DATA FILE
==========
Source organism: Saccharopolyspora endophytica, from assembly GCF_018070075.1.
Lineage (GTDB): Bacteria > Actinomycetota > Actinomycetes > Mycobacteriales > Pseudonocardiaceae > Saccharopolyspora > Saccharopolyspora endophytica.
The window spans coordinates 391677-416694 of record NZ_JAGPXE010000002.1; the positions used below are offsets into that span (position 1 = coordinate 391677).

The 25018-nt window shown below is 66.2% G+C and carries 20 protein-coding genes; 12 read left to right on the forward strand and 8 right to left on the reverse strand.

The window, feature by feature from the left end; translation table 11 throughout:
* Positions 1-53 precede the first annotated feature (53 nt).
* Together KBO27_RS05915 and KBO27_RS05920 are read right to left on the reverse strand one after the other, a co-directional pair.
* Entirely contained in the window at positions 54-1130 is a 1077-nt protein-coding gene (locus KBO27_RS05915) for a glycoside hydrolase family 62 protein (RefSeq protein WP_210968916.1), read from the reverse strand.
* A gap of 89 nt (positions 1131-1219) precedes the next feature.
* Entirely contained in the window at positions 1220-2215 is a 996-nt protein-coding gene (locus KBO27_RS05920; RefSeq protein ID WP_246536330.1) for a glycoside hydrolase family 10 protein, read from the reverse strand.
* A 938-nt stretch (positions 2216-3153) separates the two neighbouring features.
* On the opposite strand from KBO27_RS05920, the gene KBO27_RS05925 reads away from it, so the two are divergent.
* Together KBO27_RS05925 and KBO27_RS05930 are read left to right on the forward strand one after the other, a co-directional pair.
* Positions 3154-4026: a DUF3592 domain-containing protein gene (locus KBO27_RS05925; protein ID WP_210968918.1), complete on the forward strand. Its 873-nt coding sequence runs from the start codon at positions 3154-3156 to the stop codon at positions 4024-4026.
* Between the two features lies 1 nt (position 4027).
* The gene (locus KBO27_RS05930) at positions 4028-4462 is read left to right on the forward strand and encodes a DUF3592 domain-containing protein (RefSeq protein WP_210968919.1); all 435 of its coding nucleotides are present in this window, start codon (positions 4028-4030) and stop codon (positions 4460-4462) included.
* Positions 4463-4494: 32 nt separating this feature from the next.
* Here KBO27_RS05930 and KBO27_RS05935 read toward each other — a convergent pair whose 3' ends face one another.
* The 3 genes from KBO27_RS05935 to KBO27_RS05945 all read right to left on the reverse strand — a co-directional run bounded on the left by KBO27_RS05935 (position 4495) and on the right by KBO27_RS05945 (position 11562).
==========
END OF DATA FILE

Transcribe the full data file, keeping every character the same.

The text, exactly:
Source organism: Saccharopolyspora endophytica, from assembly GCF_018070075.1.
Lineage (GTDB): Bacteria > Actinomycetota > Actinomycetes > Mycobacteriales > Pseudonocardiaceae > Saccharopolyspora > Saccharopolyspora endophytica.
The window spans coordinates 391677-416694 of record NZ_JAGPXE010000002.1; the positions used below are offsets into that span (position 1 = coordinate 391677).

The 25018-nt window shown below is 66.2% G+C and carries 20 protein-coding genes; 12 read left to right on the forward strand and 8 right to left on the reverse strand.

The window, feature by feature from the left end; translation table 11 throughout:
* Positions 1-53 precede the first annotated feature (53 nt).
* Together KBO27_RS05915 and KBO27_RS05920 are read right to left on the reverse strand one after the other, a co-directional pair.
* Entirely contained in the window at positions 54-1130 is a 1077-nt protein-coding gene (locus KBO27_RS05915) for a glycoside hydrolase family 62 protein (RefSeq protein WP_210968916.1), read from the reverse strand.
* A gap of 89 nt (positions 1131-1219) precedes the next feature.
* Entirely contained in the window at positions 1220-2215 is a 996-nt protein-coding gene (locus KBO27_RS05920; RefSeq protein ID WP_246536330.1) for a glycoside hydrolase family 10 protein, read from the reverse strand.
* A 938-nt stretch (positions 2216-3153) separates the two neighbouring features.
* On the opposite strand from KBO27_RS05920, the gene KBO27_RS05925 reads away from it, so the two are divergent.
* Together KBO27_RS05925 and KBO27_RS05930 are read left to right on the forward strand one after the other, a co-directional pair.
* Positions 3154-4026: a DUF3592 domain-containing protein gene (locus KBO27_RS05925; protein ID WP_210968918.1), complete on the forward strand. Its 873-nt coding sequence runs from the start codon at positions 3154-3156 to the stop codon at positions 4024-4026.
* Between the two features lies 1 nt (position 4027).
* The gene (locus KBO27_RS05930) at positions 4028-4462 is read left to right on the forward strand and encodes a DUF3592 domain-containing protein (RefSeq protein WP_210968919.1); all 435 of its coding nucleotides are present in this window, start codon (positions 4028-4030) and stop codon (positions 4460-4462) included.
* Positions 4463-4494: 32 nt separating this feature from the next.
* Here KBO27_RS05930 and KBO27_RS05935 read toward each other — a convergent pair whose 3' ends face one another.
* The 3 genes from KBO27_RS05935 to KBO27_RS05945 all read right to left on the reverse strand — a co-directional run bounded on the left by KBO27_RS05935 (position 4495) and on the right by KBO27_RS05945 (position 11562).